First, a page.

1. The petitioners are the president and vice-president of the Chittivalasa Labour Union, connected with the Chittivalasa Mills. They have been convicted under rule 35 (4) read with rule 38 (5) of the Defence of India Rules and sentenced by the Joint Magistrate of Vizianagaram to nine months' rigorous imprisonment each. In appeal to the Sessions Judge, these convictions were Confirmed as well as the sentences.
2. The prejudicial act alleged to have been committed by the petitioners was the bringing about of a strike by the mill workers and thereby impeding the war effort; for the mill in question was turning out sand bags and other articles urgently required by the Government for the prosecution of the war. The petitioners also indulged in picketting, thus dissuading workers from going to work. The reason for the strike was that a woman named Ellamma was dismissed because she stuck a bodkin or needle of some sort into another worker. The Labour Union seems to have thought that she ought to have been given two or three warnings before she was dismissed and that she was dismissed without a proper inquiry. These omissions, the Union considered, wore very objectionable, and if repeated would affect the interests of the whole body of workers. A strike was therefore ordered and the workers persuaded not to go to work. The learned Magistrate rightly found that the strike necessarily involved a reduction in the output of the mill; and he thought that as the petitioners were aware of the fact that the mill was doing war work, they were guilty of doing a prejudicial act.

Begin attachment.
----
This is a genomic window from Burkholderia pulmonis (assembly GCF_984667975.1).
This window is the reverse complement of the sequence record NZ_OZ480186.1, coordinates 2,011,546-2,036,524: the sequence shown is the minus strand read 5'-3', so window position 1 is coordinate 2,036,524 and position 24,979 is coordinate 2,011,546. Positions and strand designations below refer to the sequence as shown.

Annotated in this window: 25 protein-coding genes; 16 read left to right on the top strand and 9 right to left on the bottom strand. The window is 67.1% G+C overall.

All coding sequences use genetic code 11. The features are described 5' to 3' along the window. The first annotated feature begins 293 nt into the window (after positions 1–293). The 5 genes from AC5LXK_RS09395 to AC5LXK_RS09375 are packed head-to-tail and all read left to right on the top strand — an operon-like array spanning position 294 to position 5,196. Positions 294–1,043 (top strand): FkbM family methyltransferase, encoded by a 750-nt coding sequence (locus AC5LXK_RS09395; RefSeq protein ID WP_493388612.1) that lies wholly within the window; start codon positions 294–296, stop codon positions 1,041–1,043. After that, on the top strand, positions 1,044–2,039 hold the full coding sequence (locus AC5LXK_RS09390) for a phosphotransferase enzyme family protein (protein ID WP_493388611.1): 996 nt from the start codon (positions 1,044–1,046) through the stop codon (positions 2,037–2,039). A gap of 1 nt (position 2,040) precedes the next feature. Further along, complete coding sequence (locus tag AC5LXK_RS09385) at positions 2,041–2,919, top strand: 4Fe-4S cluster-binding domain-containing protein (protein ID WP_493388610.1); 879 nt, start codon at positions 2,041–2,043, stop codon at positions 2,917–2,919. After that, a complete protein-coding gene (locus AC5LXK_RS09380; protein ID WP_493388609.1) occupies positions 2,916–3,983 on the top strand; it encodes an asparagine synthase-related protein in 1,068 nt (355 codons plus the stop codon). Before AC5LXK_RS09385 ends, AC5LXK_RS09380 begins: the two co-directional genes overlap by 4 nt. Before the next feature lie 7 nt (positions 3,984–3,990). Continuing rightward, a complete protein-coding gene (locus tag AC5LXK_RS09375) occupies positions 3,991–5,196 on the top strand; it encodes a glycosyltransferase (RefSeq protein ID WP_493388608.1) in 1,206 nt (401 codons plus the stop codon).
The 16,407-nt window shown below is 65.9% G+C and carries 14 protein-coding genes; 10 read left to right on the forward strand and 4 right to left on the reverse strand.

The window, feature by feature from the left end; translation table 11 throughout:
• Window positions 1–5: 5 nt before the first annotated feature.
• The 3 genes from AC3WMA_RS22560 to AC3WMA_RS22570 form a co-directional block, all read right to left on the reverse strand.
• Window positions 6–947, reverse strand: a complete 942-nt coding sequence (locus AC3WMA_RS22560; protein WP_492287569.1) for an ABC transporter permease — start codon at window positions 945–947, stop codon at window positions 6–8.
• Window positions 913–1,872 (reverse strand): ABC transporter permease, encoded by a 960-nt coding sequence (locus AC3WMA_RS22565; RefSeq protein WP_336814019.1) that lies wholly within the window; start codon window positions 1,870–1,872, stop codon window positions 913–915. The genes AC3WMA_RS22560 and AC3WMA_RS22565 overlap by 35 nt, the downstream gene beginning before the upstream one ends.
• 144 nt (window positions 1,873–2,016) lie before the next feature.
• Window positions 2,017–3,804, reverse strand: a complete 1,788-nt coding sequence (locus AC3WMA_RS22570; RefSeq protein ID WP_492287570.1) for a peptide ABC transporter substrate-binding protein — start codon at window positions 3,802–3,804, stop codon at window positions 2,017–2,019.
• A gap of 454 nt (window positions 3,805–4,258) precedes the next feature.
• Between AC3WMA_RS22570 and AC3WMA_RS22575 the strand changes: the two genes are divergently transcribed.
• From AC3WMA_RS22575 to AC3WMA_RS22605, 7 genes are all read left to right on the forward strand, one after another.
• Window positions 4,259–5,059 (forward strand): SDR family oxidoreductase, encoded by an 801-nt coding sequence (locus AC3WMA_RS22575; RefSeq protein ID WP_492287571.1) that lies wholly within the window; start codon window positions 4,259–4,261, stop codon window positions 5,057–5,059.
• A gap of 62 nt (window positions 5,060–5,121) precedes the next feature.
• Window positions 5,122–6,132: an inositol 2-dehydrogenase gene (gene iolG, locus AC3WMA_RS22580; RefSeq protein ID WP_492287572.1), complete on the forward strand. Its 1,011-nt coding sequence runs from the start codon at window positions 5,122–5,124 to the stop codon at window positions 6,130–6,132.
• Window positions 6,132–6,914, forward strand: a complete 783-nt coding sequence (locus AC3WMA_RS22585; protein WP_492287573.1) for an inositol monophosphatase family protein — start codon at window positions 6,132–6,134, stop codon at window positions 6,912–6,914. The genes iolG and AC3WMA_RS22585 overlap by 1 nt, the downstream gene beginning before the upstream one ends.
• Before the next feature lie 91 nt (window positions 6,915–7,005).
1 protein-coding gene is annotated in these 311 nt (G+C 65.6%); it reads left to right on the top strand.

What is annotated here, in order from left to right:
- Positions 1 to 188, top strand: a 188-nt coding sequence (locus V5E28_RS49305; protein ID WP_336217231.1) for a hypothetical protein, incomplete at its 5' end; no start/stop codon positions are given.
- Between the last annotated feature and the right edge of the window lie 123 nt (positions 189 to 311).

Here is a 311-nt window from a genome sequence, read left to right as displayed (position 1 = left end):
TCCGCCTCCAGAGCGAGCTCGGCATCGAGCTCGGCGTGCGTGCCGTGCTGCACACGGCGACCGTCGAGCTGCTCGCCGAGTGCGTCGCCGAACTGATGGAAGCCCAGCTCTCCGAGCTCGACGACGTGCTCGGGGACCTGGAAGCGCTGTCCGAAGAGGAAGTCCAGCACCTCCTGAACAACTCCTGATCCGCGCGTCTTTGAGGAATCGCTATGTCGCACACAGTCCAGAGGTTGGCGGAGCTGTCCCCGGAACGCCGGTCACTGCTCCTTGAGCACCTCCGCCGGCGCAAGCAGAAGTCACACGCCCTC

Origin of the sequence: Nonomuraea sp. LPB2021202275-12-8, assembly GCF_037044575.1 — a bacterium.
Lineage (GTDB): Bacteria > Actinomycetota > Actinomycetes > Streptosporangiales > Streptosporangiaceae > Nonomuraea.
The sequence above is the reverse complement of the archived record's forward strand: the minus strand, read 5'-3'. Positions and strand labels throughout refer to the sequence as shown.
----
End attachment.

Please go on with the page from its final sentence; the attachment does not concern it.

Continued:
3. Rule 38 (1) says that no person shall without lawful authority or excuse (a) do any prejudicial act The learned Magistrate and the learned Sessions Judge unfortunately did not further consider whether the petitioners acted without lawful authority or excuse.
4. The simple question that falls for decision here is therefore whether the petitioners had a lawful excuse for calling on this strike. Strikes and lockouts, though clumsy and injurious, are the only existing means of deciding trade disputes; and the (tailing of a strike has not yet been declared to be illegal. If the petitioners had called the strike with the object of impeding the war effort and not merely with the knowledge that it would impede the war effort, they would undoubtedly have been guilty of the offence with which they were charged. There however seems very little doubt that the motive for the calling of the strike was to remedy what the petitioners and others considered to be an arbitrary exercise of the employers' power of dismissal without a fair inquiry and without giving a reasonable warning to the worker. The evidence indicates that the petitioners interviewed the Collector of Vizagapatam even before the strike was declared, and asked him to intervene. There can therefore be no doubt from the record that the' petitioners were primarily concerned with remedying their real or supposed grievance with regard to the treatment of Ellamma. As the petitioners and their union had no other method of redressing their grievance except by going on strike, it must be held that they had a lawful excuse for the strike, even though the petitioners knew that as a result of the strike essential war work would be impeded.
5. As the petitioners acted with a lawful excuse, they were not guilty of any offence punishable under the Defence of India Rules. The petition is therefore allowed, the convictions and sentences are set aside, and the bail bonds of the petitioners cancelled.